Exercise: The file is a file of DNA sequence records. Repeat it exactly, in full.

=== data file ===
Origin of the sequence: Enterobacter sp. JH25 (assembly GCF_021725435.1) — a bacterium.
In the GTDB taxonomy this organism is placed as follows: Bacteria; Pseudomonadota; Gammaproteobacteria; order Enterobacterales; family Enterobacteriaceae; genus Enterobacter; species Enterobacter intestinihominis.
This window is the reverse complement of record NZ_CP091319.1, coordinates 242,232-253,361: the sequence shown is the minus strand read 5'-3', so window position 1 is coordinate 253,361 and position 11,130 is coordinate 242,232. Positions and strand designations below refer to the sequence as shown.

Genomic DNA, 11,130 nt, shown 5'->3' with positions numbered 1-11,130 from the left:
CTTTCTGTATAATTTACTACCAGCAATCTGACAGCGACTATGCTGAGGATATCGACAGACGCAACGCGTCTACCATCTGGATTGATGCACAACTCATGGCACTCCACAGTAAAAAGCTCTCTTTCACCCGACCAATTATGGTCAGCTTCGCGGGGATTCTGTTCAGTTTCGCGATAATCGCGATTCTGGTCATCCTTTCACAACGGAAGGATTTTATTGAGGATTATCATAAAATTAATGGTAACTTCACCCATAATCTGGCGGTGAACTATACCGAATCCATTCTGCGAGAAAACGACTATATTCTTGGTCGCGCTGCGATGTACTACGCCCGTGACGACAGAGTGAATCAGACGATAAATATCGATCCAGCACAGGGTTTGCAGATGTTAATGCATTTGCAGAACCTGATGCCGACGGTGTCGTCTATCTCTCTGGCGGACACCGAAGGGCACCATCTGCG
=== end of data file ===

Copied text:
Origin of the sequence: Enterobacter sp. JH25 (assembly GCF_021725435.1) — a bacterium.
In the GTDB taxonomy this organism is placed as follows: Bacteria; Pseudomonadota; Gammaproteobacteria; order Enterobacterales; family Enterobacteriaceae; genus Enterobacter; species Enterobacter intestinihominis.
This window is the reverse complement of record NZ_CP091319.1, coordinates 242,232-253,361: the sequence shown is the minus strand read 5'-3', so window position 1 is coordinate 253,361 and position 11,130 is coordinate 242,232. Positions and strand designations below refer to the sequence as shown.

Genomic DNA, 11,130 nt, shown 5'->3' with positions numbered 1-11,130 from the left:
CTTTCTGTATAATTTACTACCAGCAATCTGACAGCGACTATGCTGAGGATATCGACAGACGCAACGCGTCTACCATCTGGATTGATGCACAACTCATGGCACTCCACAGTAAAAAGCTCTCTTTCACCCGACCAATTATGGTCAGCTTCGCGGGGATTCTGTTCAGTTTCGCGATAATCGCGATTCTGGTCATCCTTTCACAACGGAAGGATTTTATTGAGGATTATCATAAAATTAATGGTAACTTCACCCATAATCTGGCGGTGAACTATACCGAATCCATTCTGCGAGAAAACGACTATATTCTTGGTCGCGCTGCGATGTACTACGCCCGTGACGACAGAGTGAATCAGACGATAAATATCGATCCAGCACAGGGTTTGCAGATGTTAATGCATTTGCAGAACCTGATGCCGACGGTGTCGTCTATCTCTCTGGCGGACACCGAAGGGCACCATCTGCG